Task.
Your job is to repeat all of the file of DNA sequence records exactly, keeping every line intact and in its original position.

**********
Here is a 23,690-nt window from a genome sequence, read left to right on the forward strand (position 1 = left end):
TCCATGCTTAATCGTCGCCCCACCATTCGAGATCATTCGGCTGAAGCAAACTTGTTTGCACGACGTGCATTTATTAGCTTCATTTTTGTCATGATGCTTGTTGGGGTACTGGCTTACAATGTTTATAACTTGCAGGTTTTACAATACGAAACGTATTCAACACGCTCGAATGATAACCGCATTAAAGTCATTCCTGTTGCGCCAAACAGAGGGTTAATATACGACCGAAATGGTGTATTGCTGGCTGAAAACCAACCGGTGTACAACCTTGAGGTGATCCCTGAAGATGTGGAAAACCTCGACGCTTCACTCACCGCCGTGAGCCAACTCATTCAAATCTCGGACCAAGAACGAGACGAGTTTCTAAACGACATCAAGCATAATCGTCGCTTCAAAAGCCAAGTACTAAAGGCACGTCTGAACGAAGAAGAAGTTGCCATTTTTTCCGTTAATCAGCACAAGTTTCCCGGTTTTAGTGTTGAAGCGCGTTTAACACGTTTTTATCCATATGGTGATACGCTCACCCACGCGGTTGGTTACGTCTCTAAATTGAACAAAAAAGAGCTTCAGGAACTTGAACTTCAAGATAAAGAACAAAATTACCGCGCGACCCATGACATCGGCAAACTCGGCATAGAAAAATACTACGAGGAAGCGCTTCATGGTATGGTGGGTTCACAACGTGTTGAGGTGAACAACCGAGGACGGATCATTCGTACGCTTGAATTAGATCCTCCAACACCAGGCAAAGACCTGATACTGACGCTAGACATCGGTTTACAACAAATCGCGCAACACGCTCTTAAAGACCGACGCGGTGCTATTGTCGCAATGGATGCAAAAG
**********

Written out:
Here is a 23,690-nt window from a genome sequence, read left to right on the forward strand (position 1 = left end):
TCCATGCTTAATCGTCGCCCCACCATTCGAGATCATTCGGCTGAAGCAAACTTGTTTGCACGACGTGCATTTATTAGCTTCATTTTTGTCATGATGCTTGTTGGGGTACTGGCTTACAATGTTTATAACTTGCAGGTTTTACAATACGAAACGTATTCAACACGCTCGAATGATAACCGCATTAAAGTCATTCCTGTTGCGCCAAACAGAGGGTTAATATACGACCGAAATGGTGTATTGCTGGCTGAAAACCAACCGGTGTACAACCTTGAGGTGATCCCTGAAGATGTGGAAAACCTCGACGCTTCACTCACCGCCGTGAGCCAACTCATTCAAATCTCGGACCAAGAACGAGACGAGTTTCTAAACGACATCAAGCATAATCGTCGCTTCAAAAGCCAAGTACTAAAGGCACGTCTGAACGAAGAAGAAGTTGCCATTTTTTCCGTTAATCAGCACAAGTTTCCCGGTTTTAGTGTTGAAGCGCGTTTAACACGTTTTTATCCATATGGTGATACGCTCACCCACGCGGTTGGTTACGTCTCTAAATTGAACAAAAAAGAGCTTCAGGAACTTGAACTTCAAGATAAAGAACAAAATTACCGCGCGACCCATGACATCGGCAAACTCGGCATAGAAAAATACTACGAGGAAGCGCTTCATGGTATGGTGGGTTCACAACGTGTTGAGGTGAACAACCGAGGACGGATCATTCGTACGCTTGAATTAGATCCTCCAACACCAGGCAAAGACCTGATACTGACGCTAGACATCGGTTTACAACAAATCGCGCAACACGCTCTTAAAGACCGACGCGGTGCTATTGTCGCAATGGATGCAAAAG